After walking over 200 miles from the PC(USA) headquarters in Louisville, walkers and ombudsmen for Fossil Free PCUSA gathered to advocate for the passage of Overture 08-01 on June 16, one day after arriving in St. Louis for the 223rd General Assembly of the Presbyterian Church (U.S.A.). Set before the Environmental Issues committee by The Presbytery of the Hudson River, and with 39 additional presbyteries concurring, the overture calls for a recognition that holding investments in fossil fuel industries makes the PC(USA) “complicit in harming God’s creation and ‘the least of these’ who are disproportionately affected by climate change,” and for the “Board of Pensions and the Presbyterian Church (U.S.A.) Foundation to divest from the fossil-fuel industry.” In advocating for the passage of Overture 08-01 at their June 16thpress conference, Fossil Free PCUSA also sought to highlight the human cost of climate change, economic incentives for divesting from the fossil-fuel industry, and share personal stories that influenced their decision to march for divestment.
After a brief introduction by Shannan Vance-Ocampo, co-moderator of Presbyterian Peace Fellowship, the parent organization of Fossil Free PCUSA, José Gonzaléz-Colón, a walker and the moderator of the Synod of Boriquen (Puerto Rico), opened the press conference. Relating the story of a fishing community in southeastern Puerto Rico that had been ravaged by Hurricane Maria, Gonzaléz-Colón echoed the “least of these” language of the overture. “The problem of equity is something that is often left out of [discussions on] climate change. … I’m hoping that we divest … because we’re not just voicing the concerns of clean air and clean water, we’re also talking about the conditions in which people can live their lives.” Linking the controversy surrounding divestment with the PC(USA)’s tradition of social activism, Gonzaléz-Colón said: “Our church has suffered a lot, on controversial issues. We’re supposed to be prophets over profit. And we’re here to announce our prophetic voice.”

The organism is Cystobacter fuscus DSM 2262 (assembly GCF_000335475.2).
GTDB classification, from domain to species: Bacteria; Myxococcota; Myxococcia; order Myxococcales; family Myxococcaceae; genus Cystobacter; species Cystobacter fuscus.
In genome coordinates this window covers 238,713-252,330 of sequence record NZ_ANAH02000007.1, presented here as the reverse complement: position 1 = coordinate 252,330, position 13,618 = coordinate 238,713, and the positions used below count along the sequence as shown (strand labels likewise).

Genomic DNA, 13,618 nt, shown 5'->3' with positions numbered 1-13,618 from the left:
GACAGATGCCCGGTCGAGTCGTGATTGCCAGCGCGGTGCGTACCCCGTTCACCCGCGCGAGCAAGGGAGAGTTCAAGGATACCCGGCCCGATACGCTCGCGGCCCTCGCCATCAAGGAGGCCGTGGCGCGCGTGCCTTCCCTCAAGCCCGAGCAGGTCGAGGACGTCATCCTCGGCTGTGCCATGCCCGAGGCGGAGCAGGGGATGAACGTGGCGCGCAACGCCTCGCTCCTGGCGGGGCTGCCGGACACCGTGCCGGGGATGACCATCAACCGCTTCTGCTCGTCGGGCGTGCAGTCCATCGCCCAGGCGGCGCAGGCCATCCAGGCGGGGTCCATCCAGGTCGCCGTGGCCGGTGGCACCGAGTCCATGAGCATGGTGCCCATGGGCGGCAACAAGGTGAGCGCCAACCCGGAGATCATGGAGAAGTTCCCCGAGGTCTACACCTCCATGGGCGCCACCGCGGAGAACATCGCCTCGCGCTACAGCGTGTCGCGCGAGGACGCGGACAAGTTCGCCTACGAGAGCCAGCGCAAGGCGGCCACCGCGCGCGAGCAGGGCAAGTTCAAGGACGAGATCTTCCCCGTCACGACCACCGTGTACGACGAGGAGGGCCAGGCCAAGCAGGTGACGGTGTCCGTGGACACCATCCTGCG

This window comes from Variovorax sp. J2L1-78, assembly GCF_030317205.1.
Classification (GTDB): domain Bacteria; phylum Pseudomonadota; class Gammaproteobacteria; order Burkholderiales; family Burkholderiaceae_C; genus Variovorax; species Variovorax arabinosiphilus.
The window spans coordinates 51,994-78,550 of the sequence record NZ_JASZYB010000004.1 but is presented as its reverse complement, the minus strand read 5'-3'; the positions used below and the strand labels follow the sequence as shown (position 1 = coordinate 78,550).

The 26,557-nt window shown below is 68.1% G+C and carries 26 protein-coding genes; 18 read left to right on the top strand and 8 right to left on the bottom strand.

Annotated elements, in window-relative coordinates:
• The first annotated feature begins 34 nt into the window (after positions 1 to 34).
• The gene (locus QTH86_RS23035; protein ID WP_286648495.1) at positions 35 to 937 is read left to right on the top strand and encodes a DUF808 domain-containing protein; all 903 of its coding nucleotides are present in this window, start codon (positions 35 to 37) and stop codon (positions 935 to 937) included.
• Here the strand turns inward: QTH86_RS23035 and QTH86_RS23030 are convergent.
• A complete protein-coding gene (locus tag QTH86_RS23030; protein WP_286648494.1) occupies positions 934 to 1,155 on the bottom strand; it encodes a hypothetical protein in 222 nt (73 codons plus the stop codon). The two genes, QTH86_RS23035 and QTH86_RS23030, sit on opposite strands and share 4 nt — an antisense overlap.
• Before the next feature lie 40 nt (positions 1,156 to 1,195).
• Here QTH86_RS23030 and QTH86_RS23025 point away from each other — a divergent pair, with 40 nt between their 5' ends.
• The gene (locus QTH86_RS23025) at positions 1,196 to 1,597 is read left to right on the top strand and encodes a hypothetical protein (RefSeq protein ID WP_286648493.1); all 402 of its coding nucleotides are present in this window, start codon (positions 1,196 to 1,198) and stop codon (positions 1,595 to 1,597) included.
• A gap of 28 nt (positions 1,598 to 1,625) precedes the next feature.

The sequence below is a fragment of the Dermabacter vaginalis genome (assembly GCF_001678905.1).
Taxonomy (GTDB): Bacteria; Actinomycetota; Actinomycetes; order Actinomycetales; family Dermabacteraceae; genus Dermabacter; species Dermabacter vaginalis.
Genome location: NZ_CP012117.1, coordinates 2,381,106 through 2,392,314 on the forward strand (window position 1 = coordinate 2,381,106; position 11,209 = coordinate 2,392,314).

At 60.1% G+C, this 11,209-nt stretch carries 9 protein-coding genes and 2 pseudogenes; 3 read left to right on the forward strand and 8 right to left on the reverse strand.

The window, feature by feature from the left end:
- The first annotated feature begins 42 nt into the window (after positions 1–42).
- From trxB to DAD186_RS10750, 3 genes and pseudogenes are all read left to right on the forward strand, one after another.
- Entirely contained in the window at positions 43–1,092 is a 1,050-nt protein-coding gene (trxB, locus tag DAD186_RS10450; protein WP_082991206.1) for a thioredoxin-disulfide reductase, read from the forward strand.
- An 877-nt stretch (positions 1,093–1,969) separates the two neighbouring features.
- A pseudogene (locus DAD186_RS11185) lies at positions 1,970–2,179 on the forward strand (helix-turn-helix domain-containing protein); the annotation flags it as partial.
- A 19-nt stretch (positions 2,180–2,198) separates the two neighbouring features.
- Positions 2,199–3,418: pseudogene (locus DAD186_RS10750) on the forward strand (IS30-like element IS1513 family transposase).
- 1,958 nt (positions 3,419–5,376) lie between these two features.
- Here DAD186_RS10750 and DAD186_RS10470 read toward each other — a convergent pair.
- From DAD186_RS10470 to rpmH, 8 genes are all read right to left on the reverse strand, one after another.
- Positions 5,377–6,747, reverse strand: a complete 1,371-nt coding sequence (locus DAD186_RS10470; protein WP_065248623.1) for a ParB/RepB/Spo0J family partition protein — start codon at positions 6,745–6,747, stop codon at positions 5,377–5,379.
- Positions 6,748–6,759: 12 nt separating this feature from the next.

In a similar vein, former moderator of the 218thGeneral Assembly (2008), Bruce Reyes-Chow of San Francisco addressed a popular counterargument to divestment, which holds that the Presbyterian Church needs to maintain a place at the table of fossil fuel industries. Reyes-Chow said, “We have done that, we continue to do that, but at a certain point we have to be disruptors for our own people and for the world. … It takes all strategies and all tactics for movements to happen, but at the end of the day, if it doesn’t happen, we didn’t accomplish what we had hoped.” Striking a somewhat more conciliatory note, Reyes-Chow said: “There is a place in this movement for every person. What we’re asking for now is for our church to take that prophetic stand and to [be disruptive] so that others may come to know, and may come to learn, and may come to change. This is not easy for any of us, the fact that fossil fuels … will disrupt most of our lives in great ways.”